Prohibiting Short-Term Rentals


We are routinely asked whether a homeowners association or condominium association can prohibit short-term rentals, including occupancy arrangements through home-sharing platforms such as Airbnb and Vrbo.


Short-term rental platforms have become increasingly popular lodging options.  However, they have also caused an influx in concerns among residents about the potential adverse impact of “vacation rentals” on a community.  In particular, concerned homeowners cite issues such as increased noise, nuisances, congestion and parking issues.  Homeowners have reasonable – and, in many cases, substantiated – fears that their neighboring home or condominium unit will become a badly neglected “party pad,” resulting in a constant deluge of “new neighbors” and an eventual loss in property values.


A common source of confusion is Indiana Code §36-1-24, et seq., which was adopted by the Indiana Legislature in 2018.  This statute, in essence, limits the ability of municipalities to regulate and prohibit short-term rentals.  Importantly, however, the statute sets forth an exemption for restrictions contained in the governing documents of a homeowners association or condominium association.  As such, community associations have the right to limit or prohibit short-term rentals.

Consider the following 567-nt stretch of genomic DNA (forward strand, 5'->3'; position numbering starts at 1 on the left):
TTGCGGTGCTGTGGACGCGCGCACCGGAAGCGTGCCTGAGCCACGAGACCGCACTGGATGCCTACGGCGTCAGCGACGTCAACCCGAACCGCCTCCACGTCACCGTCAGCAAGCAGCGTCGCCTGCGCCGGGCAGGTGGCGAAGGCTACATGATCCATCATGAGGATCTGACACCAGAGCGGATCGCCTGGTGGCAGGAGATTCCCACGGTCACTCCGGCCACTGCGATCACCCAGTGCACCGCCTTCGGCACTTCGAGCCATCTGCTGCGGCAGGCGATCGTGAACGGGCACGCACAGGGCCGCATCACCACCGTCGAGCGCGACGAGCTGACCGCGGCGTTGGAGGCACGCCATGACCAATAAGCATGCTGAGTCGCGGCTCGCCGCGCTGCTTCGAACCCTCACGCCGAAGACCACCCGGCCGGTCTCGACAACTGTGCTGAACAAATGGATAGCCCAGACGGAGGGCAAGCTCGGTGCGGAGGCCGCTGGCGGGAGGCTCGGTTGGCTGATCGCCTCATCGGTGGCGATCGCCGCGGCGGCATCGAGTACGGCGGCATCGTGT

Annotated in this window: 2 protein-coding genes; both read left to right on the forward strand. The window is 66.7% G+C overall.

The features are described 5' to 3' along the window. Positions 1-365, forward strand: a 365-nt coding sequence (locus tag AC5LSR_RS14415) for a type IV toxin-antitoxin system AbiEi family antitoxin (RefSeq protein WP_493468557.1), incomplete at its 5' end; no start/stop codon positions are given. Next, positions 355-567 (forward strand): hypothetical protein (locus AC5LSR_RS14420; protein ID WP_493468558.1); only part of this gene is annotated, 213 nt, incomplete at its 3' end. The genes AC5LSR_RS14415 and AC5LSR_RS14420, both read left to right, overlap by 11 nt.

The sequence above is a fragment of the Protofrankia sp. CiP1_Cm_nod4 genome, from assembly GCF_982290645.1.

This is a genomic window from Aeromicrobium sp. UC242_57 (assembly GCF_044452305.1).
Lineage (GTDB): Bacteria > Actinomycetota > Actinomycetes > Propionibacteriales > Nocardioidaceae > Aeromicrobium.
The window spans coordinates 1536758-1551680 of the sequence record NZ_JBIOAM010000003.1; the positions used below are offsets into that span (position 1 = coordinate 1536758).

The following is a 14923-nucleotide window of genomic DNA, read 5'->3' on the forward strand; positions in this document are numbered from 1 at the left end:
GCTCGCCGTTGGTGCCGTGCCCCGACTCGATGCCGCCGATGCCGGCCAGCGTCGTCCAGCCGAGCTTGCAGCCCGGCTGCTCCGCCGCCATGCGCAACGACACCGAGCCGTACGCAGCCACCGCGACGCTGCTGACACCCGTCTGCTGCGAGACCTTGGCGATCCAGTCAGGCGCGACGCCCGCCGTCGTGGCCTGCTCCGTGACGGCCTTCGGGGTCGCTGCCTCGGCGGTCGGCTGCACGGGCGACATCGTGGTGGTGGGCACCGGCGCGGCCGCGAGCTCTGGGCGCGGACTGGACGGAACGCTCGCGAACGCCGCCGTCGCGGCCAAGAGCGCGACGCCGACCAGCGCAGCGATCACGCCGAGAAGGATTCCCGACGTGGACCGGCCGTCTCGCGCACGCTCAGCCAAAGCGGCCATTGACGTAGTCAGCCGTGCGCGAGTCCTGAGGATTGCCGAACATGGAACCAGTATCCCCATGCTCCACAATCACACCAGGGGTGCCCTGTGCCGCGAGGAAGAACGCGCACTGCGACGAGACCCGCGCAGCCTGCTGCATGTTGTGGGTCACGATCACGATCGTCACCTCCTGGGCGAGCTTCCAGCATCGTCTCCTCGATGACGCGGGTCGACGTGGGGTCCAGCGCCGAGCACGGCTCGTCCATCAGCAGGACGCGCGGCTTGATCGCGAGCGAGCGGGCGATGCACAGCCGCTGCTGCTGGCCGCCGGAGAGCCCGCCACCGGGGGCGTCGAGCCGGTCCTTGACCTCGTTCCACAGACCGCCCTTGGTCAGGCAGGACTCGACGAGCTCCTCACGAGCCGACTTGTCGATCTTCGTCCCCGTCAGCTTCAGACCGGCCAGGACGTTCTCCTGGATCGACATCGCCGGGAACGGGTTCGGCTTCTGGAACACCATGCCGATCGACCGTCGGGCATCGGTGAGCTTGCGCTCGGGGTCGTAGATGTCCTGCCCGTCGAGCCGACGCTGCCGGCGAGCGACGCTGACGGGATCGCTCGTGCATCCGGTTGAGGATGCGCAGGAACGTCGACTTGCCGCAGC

To be valid, short-term rental restrictions should be incorporated into a community’s covenants.  Boards should first review their existing covenants and bylaws to determine if there are any applicable restrictions.  In some cases, a community’s original covenants may contain language prohibiting short-term or “transient” rentals.  However, if there are no such restrictions, the association should formally amend their covenants.  This typically requires approval of two-thirds or 75% percent of the association’s members, though the specific requirement will vary by community.


If the covenants are properly amended, all current and future owners will be bound by the short-term rental ban.  The restrictions will thereafter be enforceable in the same manner as other covenants, up to and including the right to obtain an injunction to prevent the owner from renting the home.


In addition to prohibiting short-term rentals, some association boards wish to consider broader restrictions.  Examples include a rental cap limiting the total number of rentals in a community or even a full-fledged rental ban.  Adding such restrictions will require formal amendment of the covenants.


Prior to pursuing new restrictions – a short-term rental ban or otherwise – it is advisable that the board of directors first survey the community’s owners or discuss the proposed restrictions with the membership to gauge interest.  Other considerations may include the number of existing rentals and whether rental properties have posed any particular problems to the community.


Covenant amendments entail a technical and complex process and should not be attempted without the assistance of legal counsel.  Boards should thus consult with the association’s attorney before attempting to amend their covenants to ban short-term rentals.

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